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Who in Your Opinion is most Responsible for the Death of Eva Smith?

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Introduction

Who in Your Opinion is most Responsible for the Death of Eva Smith? 'An Inspector Calls' is a 1940s detective mystery play written by J.B. Priestley based around the suicide of the character Eva Smith, a working class woman who has a direct link to every member of the Birling family. Priestley's main anxiety was the idea of capitalism and it's 'every man is an island' ideas as he was a famous socialist. The Inspector in the play wants to show the Birlings that their actions have consequences and affect the lives of other people, irrespective of their class. Eva Smith's death was the result of a chain of events that began with the head of the Birling family, Mr Birling, sacking her from her job at his factory when she asked for higher wages than the meager amount he was paying her. Mr Birling does not think that he is in the wrong at all and that sacking her was a perfectly reasonable action to take; 'She'd had a lot to say - far too much - so she had to go.' ...read more.

Middle

Sheila's fianc´┐Ż, Gerald Croft, also plays a part in the chain of events leading to Eva Smith's suicide. The Inspector makes it apparent that Gerald knew more about Eva Smith than he had let on. Very early on in the play, Sheila had talked about how she did not see much of Gerald last summer; 'except for all last summer, when you never came near me and I wondered what had happened to you'. Gerald had claimed that he 'was very busy at the works at the time', but he soon admits that at this time he had been having an affair with Eva Smith, or Daisy Renton as she claimed her name was. He put her up in an apartment and continued to visit her there from time to time. As Eva (Daisy) had no one else, Gerald soon became the most important person in her life and she fell deeply in love with him. When Eva's life was in tatters, Gerald seemed to her like a way of getting her life back on track and when ...read more.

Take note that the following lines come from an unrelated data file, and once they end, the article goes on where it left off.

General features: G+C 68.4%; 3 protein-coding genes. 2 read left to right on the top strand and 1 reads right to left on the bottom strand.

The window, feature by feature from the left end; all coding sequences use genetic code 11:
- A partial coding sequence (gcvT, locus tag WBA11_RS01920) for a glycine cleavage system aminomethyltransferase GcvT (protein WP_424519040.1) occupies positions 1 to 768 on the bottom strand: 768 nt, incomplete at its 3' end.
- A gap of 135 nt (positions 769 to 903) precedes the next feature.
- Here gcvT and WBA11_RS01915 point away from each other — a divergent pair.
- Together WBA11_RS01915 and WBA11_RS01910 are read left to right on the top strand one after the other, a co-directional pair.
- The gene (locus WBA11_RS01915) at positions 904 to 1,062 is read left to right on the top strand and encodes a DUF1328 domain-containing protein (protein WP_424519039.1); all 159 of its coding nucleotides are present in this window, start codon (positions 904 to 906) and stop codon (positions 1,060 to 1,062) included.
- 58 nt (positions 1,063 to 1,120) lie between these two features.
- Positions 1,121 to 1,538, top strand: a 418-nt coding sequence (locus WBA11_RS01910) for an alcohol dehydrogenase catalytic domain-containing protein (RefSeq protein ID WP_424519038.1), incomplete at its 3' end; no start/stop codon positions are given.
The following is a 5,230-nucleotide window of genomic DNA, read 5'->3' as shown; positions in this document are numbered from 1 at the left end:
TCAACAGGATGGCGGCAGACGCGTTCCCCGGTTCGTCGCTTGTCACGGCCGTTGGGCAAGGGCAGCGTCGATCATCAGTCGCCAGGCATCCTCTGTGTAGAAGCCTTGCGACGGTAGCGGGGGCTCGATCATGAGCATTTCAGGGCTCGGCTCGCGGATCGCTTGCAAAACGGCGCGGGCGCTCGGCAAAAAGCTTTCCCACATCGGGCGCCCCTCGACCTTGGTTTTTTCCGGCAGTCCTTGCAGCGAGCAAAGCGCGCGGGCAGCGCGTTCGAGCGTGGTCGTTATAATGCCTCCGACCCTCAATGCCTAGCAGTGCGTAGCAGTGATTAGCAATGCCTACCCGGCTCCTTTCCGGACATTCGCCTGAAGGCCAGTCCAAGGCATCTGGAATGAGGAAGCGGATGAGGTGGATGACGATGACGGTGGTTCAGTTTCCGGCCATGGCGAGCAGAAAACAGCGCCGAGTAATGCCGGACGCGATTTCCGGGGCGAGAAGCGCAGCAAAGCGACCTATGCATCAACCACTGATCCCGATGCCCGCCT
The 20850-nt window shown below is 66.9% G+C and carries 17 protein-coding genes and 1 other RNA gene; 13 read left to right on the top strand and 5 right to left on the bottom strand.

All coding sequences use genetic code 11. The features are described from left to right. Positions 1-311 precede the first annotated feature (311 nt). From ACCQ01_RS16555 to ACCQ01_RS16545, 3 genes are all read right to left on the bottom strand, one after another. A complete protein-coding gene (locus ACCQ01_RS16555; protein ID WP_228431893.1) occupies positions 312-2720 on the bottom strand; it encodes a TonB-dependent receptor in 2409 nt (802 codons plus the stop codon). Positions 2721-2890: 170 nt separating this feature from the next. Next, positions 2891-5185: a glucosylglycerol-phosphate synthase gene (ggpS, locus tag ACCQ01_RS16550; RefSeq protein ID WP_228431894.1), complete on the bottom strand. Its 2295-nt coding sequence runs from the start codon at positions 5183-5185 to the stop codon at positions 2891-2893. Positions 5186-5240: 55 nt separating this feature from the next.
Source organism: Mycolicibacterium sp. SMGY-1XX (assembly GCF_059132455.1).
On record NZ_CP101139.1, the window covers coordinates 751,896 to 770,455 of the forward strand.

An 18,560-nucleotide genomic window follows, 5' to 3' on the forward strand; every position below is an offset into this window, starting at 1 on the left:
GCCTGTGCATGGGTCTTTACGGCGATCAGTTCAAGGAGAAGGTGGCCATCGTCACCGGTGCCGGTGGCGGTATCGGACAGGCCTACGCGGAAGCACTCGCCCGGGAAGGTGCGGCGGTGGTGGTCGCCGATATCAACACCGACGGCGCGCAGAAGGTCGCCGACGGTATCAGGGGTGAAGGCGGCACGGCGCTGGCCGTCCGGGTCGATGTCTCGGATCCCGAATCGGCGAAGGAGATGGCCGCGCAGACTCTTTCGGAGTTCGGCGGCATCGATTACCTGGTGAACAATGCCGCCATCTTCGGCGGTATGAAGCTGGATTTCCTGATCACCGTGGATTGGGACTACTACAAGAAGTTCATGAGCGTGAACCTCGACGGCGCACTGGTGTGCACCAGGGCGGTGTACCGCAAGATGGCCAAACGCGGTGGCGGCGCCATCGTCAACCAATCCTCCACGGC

Conclusion

Mrs Birling is shocked at her son, especially after everything she had said about the father of Eva's child. Eric resorted to stealing from his father's office to try and temporarily support her which appalled his parents farther. Unlike his parents and Gerald Croft, Eric shows a lot of remorse and seems to realise the consequences of his actions; 'You're beginning to pretend now that nothings really happened at all... The girl's still dead, isn't she?' To conclude, I think everyone was partly to blame for the death of Eva Smith, but perhaps Mr Birling should be held mostly responsible for his actions triggered the chain of events that ultimately resulted in her suicide. What we can see by the end of the play is which characters are mature enough to accept that their actions have consequences, no matter what class someone is in. Surprisingly, the only two characters that understand what they have done wrong are the youngest, Eric and Sheila. I think that Priestley was trying to say something about the capitalism of the older generation of people and how the newer generations were taking on socialist ideas. ...read more.

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